Cross-Training to Beet Injury
Although running is an excellent form of exercise and a go-to stress buster for me, it’s important to also realize the importance of cross-training. Cross-training is a key component in any exercise routine, especially when training for an endurance event such as a marathon or a half-marathon. Cross-training refers to alternative and complementary forms of exercise, other than that of training. In reference to runners this could look like spin class, swimming, yoga, circuit-training, or strength training. The purpose of cross-training is to supplement your running, increase strength, increase flexibility, and decrease risk of injury. Added bonus – it helps to prevent boredom or burn-out when training! Incorporating cross-training into your marathon or half-marathon training program can help ensure that your training will be safe and effective, leading to a stronger you who crosses the finish line instead of an injured you at the sidelines (OK it doesn’t have to be that dramatic). Today after I got my run in I tried an outdoor group HITT workout lead by Kadi Fit. It was a blast! It allowed me the opportunity to get outside and out of my comfort zone, meet new people, and build my strength. Everyone there had different goals and specific intentions, but ultimately everyone was there for each other to encourage and inspire each person towards their goal and their best self.This is the group after the workout, so much energy! Attempting speed-skaters to burpees, recruiting all kinds of rarely used muscles and movement patterns.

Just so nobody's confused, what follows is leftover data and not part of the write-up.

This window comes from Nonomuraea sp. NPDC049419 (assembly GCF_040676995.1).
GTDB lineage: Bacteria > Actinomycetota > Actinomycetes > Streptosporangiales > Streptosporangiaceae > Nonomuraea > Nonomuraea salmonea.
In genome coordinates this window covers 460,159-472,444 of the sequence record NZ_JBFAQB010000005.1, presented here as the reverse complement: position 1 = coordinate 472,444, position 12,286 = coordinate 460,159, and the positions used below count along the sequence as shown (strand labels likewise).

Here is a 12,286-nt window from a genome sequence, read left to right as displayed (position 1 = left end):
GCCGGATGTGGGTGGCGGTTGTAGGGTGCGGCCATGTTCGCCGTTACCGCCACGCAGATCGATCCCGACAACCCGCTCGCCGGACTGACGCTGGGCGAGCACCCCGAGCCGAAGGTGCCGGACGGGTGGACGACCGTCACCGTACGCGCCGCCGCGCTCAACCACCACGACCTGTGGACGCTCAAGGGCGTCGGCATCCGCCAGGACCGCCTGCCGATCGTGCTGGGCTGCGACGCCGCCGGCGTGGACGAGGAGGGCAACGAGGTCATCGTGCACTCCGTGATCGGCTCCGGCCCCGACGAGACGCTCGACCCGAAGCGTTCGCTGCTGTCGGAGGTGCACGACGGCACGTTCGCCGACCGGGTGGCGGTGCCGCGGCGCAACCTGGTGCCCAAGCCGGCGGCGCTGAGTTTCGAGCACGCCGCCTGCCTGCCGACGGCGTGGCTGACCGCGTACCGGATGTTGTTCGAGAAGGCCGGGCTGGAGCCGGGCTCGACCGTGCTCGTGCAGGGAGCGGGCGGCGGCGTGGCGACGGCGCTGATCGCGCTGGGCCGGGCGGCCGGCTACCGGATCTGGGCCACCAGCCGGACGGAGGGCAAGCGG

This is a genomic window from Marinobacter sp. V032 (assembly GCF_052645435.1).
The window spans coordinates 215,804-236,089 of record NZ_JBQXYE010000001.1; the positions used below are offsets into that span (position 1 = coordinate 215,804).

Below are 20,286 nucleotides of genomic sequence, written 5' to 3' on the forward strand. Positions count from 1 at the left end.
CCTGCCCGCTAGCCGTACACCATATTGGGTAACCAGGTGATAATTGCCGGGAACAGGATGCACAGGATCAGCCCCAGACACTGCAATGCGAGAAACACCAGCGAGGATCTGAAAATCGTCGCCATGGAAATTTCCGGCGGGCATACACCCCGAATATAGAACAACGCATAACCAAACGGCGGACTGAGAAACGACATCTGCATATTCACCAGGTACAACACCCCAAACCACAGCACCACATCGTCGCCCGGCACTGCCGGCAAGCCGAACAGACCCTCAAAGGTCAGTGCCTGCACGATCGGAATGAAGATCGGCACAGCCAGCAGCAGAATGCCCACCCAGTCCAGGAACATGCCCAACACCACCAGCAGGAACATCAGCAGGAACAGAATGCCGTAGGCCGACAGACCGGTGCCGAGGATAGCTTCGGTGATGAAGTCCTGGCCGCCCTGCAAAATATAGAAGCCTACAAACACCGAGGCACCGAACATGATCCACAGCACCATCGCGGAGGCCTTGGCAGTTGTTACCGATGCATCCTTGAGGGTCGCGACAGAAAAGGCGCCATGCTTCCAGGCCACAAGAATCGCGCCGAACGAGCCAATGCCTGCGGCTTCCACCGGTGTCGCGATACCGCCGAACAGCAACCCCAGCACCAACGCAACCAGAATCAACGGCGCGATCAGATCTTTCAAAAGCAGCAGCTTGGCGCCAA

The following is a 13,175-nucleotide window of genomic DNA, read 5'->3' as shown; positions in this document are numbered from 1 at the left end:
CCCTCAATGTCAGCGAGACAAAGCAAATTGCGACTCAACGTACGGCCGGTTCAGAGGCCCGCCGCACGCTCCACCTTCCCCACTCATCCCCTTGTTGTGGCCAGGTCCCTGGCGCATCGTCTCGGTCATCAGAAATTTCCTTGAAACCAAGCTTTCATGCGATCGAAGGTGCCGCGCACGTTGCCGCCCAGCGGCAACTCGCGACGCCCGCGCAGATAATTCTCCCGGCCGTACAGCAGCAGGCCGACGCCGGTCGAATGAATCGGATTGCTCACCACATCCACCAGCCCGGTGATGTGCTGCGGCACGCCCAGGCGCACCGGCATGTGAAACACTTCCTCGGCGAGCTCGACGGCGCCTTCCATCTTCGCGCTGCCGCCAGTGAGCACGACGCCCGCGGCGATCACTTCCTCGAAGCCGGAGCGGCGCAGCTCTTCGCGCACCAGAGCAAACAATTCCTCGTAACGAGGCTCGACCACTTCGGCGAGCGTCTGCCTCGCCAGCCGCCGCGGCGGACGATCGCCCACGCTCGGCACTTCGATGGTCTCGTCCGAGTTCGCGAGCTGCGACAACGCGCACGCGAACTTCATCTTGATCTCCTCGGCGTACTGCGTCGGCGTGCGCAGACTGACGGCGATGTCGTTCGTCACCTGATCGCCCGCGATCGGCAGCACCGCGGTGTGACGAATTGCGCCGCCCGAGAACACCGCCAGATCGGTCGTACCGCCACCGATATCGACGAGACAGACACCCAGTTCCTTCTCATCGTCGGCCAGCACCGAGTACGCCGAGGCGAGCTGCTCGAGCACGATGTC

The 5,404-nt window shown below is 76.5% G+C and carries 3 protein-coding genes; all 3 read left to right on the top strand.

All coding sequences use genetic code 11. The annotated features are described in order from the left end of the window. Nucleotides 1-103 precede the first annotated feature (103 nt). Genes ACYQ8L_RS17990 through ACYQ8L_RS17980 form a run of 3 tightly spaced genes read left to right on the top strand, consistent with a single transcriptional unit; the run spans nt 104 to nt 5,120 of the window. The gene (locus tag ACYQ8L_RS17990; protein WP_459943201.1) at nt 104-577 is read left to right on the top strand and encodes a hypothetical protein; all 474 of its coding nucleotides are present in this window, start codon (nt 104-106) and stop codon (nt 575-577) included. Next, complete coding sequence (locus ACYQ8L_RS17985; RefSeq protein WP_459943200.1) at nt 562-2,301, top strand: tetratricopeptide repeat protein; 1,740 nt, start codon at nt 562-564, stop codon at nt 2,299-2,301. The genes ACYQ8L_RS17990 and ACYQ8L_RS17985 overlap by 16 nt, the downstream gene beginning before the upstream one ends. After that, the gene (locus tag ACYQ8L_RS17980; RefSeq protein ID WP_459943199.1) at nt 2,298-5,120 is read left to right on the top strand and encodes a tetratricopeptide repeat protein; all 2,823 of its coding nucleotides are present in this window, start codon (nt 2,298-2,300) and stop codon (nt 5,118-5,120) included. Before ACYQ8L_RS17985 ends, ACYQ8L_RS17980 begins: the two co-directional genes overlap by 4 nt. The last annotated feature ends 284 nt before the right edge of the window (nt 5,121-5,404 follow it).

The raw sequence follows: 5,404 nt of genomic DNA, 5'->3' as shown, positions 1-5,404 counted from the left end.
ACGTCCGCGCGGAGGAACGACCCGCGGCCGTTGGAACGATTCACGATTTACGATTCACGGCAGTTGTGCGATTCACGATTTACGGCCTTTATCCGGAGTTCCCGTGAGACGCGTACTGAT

Let me rewind about two years, I was training for a half marathon and doing it all wrong. It was my first half and I didn’t have a coach, a training program, or a clue! I bought a new pair of running shoes and hit the pavement. I slowly began to neglect my yoga practice and the gym, squeezing a run in whenever I had an extra nugget of time. And that my friends is exactly how you end up in a boot in the middle of Greece….
The boot is not an experience I want to relive again. I had to forfeit my bib and sit on the sidelines of the half marathon due to a stress fracture that couldn’t heal in time. (PSA, ratchet tan lines will incur from that boot). I quickly reevaluated how I was training, my exercise routine, and my approach to running. I researched and asked seasoned runners all the questions. I learned the importance of cross-training, rest, stretching, and body work, and successfully crossed the finish line of my first full marathon in December of last year.
This year I am so excited to be working with Fillnow Coaching to see how running workouts complimented by cross-training will improve my performance.
Here are a few suggestions for how to incorporate cross-training into your routine:
- Make it a routine. Schedule cross-training into your weekly training schedule, and stick to it.
- Find your strength. Strength training the muscles required for efficient running will reduce risk of injury
- Get stretchy and grounded. Yoga is a great compliment, not only will your body thank you for the stretch but your mind and heart will thank you too.
- Spice it up but also do what you love. Cross-training is a great way to explore new forms of exercise and fitness classes (barre, pilates, yoga, swimming, etc.) and to participate in activities and exercises you know you love.
- Keep an eye on your heart rate. Get in the habit of checking your heart rate every morning. A heart rate that is elevated in the morning can be a sign of overtraining, or adding in too much cross-training.